Pero sólo con la memoria no es suficiente. Ante un futuro incierto, es fundamental enseñar estrategias que permitan un pensamiento creativo, crítico y flexible. El buen profesor sabe ceder el protagonismo al alumno suscitando procesos de investigación a través de las preguntas adecuadas y aceptando diferentes formas de resolver los problemas.
Acepta el error
El error forma parte del proceso de aprendizaje y ha de ser aceptado de forma natural. El cerebro, que tiende a justificar las creencias previas (disonancia cognitiva) requiere del error para progresar; la equivocación nos permite acercarnos al éxito de una idea (Forés y Ligioiz, 2009). La propia plasticidad cerebral conlleva el proceso de aprendizaje continuo.
El buen profesor disfruta de su profesión, se responsabiliza de la misma y asume su enorme trascendencia, reflexiona sobre las prácticas educativas partiendo de la base de que el aprendizaje es un proceso complejo, se adentra en el futuro a través de una formación continua y comparte. Como dijo Manfred Spitzer, el profesor es el instrumento didáctico más importante (Spitzer, 2005).
Y sobre todo, mira con afecto a sus alumnos
El alumno necesita ser reconocido. Para ello, es fundamental elogiarlo por su esfuerzo y no por sus capacidades, activándose así el sistema de recompensa cerebral asociado a la dopamina. El buen profesor interactúa de forma adecuada con el alumno, es accesible y agradable. Y sabe que la educación restringida a la transmisión de conocimientos académicos es insuficiente, es decir, que es imprescindible una educación socioemocional que forme personas íntegras capaces de generar un futuro mejor.
En el proceso de mejora de las prácticas educativas entendemos que es esencial tener en cuenta la opinión de los alumnos. En cuanto al papel que desempeña el profesor, lo que lo alumnos nos responden está en consonancia con lo que sabíamos, esto es, que el profesor que dejó huella en nosotros fue por cuestiones emocionales. Ese buen profesor seguramente era exigente, pero tenía grandes expectativas sobre sus alumnos y eso posibilitó la necesaria motivación.
En los tiempos actuales en los que nos planteamos una transformación en la profesión docente y un cambio de paradigma en la educación, resulta imprescindible tanto para el profesor como para el alumno conocer cómo funciona el cerebro humano. La excelencia educativa pasa por concretar las finalidades del aprendizaje, que por supuesto ha der significativo, y disponer de los conocimientos científicos que nos suministra la neuroeducación sobre cómo aprendemos. Y en este camino hacia la mejora de la práctica educativa, el rol que desempeña el nuevo y renovado profesor es fundamental. Ken Robinson lo resume muy bien (Robinson, 2011): “Los verdaderos desafíos a los que se enfrenta la educación sólo se solucionarán confiriendo el poder a los profesores creativos y entusiastas y estimulando la imaginación y la motivación de los alumnos”.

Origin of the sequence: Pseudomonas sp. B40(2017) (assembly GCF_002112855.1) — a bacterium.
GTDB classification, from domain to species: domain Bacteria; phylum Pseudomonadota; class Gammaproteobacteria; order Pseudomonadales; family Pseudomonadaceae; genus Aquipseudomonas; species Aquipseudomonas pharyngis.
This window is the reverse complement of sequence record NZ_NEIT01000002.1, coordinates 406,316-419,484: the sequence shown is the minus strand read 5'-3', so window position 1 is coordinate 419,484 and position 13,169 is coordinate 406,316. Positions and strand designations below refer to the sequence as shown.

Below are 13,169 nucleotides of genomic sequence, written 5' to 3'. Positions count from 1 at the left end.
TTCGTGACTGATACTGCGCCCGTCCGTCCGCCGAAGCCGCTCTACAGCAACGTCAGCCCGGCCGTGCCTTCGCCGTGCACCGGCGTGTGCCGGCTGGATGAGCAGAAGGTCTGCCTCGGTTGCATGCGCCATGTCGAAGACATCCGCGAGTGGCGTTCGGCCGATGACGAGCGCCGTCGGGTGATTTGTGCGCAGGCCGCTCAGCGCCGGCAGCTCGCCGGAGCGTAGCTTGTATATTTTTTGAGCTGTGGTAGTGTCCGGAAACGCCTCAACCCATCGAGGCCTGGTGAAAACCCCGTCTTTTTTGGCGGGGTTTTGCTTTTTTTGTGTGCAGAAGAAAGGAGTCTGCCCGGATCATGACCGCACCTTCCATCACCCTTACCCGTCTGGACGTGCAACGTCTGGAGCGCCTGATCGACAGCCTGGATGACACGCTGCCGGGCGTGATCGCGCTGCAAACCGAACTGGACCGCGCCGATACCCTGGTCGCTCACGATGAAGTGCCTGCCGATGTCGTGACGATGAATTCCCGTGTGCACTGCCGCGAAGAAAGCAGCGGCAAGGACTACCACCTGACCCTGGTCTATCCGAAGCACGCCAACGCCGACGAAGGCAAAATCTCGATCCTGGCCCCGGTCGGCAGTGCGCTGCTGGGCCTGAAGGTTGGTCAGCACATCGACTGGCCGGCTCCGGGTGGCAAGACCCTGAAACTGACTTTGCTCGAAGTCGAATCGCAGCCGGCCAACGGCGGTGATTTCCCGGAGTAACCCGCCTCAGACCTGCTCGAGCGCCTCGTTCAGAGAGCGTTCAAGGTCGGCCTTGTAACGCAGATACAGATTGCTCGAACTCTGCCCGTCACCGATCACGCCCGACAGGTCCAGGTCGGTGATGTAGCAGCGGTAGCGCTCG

Jesús C. Guillén
1. Ambady, N. & Rosenthal, R. (1993): “Half a minute: Predicting teacher evaluations from thin slices of nonverbal behavior and physical attractiveness”. Journal of Personality and Social Psychology, 64.
2. Bain, Ken (2007). Lo que hacen los mejores profesores universitarios. Universitat de Valencia. Sevei de Publicacions.
3. Forés, Anna, Ligioiz, Marta (2009). Descubrir la neurodidáctica. UOC.
4. Gerver, Richard (2012). Crear hoy la escuela del mañana. Ediciones SM.
5. Gilbert, Ian (2005). Motivar para aprender en el aula. Las siete claves de la motivación escolar. Paidós.
6. Mora, Francisco (2013). Neuroeducación: sólo se puede aprender aquello que se ama. Alianza Editorial.
7. Robinson, Ken (2011). El elemento: descubrir tu pasión lo cambia todo. Grijalbo.
8. Spitzer, Manfred (2005). Aprendizaje: neurociencia y la escuela de la vida. Omega.
9. Willingham, Daniel (2011). ¿Por qué a los niños no les gusta ir a la escuela? Graó.
What makes a good teacher in the eyes of students? It is those teachers that involve their students and engage with them, allowing students to take control over their own learning. It is those teachers that trust us (believe it or not, kids won’t set the school on fire if they are allowed out of their seat). It is those teachers that genuinely want to help us.
We all know why most students want to achieve their potential: to make their parents and themselves proud. However, as a student, when you are taught by a teacher that you believe actually wants the best for you, you begin to work for the teacher. I hold that as a massive factor on whether students pass or fail.
If students cherish your schooling, there will be no paper aeroplanes strewn around or graffiti on the desks. Students these days have a flip switch. We turn our engagement on or off. What makes us listen and offer opinions and insights to be listened to? What does real teaching look like in the classroom? Here are six things that I think would make a difference.